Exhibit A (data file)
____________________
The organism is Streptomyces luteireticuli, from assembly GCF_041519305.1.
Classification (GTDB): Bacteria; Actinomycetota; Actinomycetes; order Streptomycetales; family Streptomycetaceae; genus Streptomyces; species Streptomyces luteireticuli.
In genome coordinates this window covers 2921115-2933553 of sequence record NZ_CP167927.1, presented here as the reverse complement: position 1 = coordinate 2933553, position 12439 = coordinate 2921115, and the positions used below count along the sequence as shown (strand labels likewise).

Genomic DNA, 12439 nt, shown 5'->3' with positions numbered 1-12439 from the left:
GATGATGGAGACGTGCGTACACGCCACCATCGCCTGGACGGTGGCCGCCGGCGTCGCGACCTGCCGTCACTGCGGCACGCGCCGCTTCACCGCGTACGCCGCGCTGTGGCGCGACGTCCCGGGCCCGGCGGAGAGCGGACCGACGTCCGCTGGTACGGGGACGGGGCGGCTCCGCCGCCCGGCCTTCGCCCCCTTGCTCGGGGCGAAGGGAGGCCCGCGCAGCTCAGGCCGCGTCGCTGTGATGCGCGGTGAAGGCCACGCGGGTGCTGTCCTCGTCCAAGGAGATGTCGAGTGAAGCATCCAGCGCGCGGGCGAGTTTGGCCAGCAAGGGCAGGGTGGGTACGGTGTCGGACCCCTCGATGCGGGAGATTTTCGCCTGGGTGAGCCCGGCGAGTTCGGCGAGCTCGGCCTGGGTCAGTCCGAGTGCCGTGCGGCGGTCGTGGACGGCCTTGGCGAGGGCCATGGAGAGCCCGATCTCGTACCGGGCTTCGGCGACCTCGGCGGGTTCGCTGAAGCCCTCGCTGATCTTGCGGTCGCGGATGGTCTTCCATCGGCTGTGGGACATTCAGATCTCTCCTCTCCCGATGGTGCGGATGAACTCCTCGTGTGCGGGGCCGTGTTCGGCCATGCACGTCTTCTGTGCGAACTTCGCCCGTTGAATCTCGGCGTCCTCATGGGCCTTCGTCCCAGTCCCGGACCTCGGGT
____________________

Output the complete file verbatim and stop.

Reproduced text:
The organism is Streptomyces luteireticuli, from assembly GCF_041519305.1.
Classification (GTDB): Bacteria; Actinomycetota; Actinomycetes; order Streptomycetales; family Streptomycetaceae; genus Streptomyces; species Streptomyces luteireticuli.
In genome coordinates this window covers 2921115-2933553 of sequence record NZ_CP167927.1, presented here as the reverse complement: position 1 = coordinate 2933553, position 12439 = coordinate 2921115, and the positions used below count along the sequence as shown (strand labels likewise).

Genomic DNA, 12439 nt, shown 5'->3' with positions numbered 1-12439 from the left:
GATGATGGAGACGTGCGTACACGCCACCATCGCCTGGACGGTGGCCGCCGGCGTCGCGACCTGCCGTCACTGCGGCACGCGCCGCTTCACCGCGTACGCCGCGCTGTGGCGCGACGTCCCGGGCCCGGCGGAGAGCGGACCGACGTCCGCTGGTACGGGGACGGGGCGGCTCCGCCGCCCGGCCTTCGCCCCCTTGCTCGGGGCGAAGGGAGGCCCGCGCAGCTCAGGCCGCGTCGCTGTGATGCGCGGTGAAGGCCACGCGGGTGCTGTCCTCGTCCAAGGAGATGTCGAGTGAAGCATCCAGCGCGCGGGCGAGTTTGGCCAGCAAGGGCAGGGTGGGTACGGTGTCGGACCCCTCGATGCGGGAGATTTTCGCCTGGGTGAGCCCGGCGAGTTCGGCGAGCTCGGCCTGGGTCAGTCCGAGTGCCGTGCGGCGGTCGTGGACGGCCTTGGCGAGGGCCATGGAGAGCCCGATCTCGTACCGGGCTTCGGCGACCTCGGCGGGTTCGCTGAAGCCCTCGCTGATCTTGCGGTCGCGGATGGTCTTCCATCGGCTGTGGGACATTCAGATCTCTCCTCTCCCGATGGTGCGGATGAACTCCTCGTGTGCGGGGCCGTGTTCGGCCATGCACGTCTTCTGTGCGAACTTCGCCCGTTGAATCTCGGCGTCCTCATGGGCCTTCGTCCCAGTCCCGGACCTCGGGT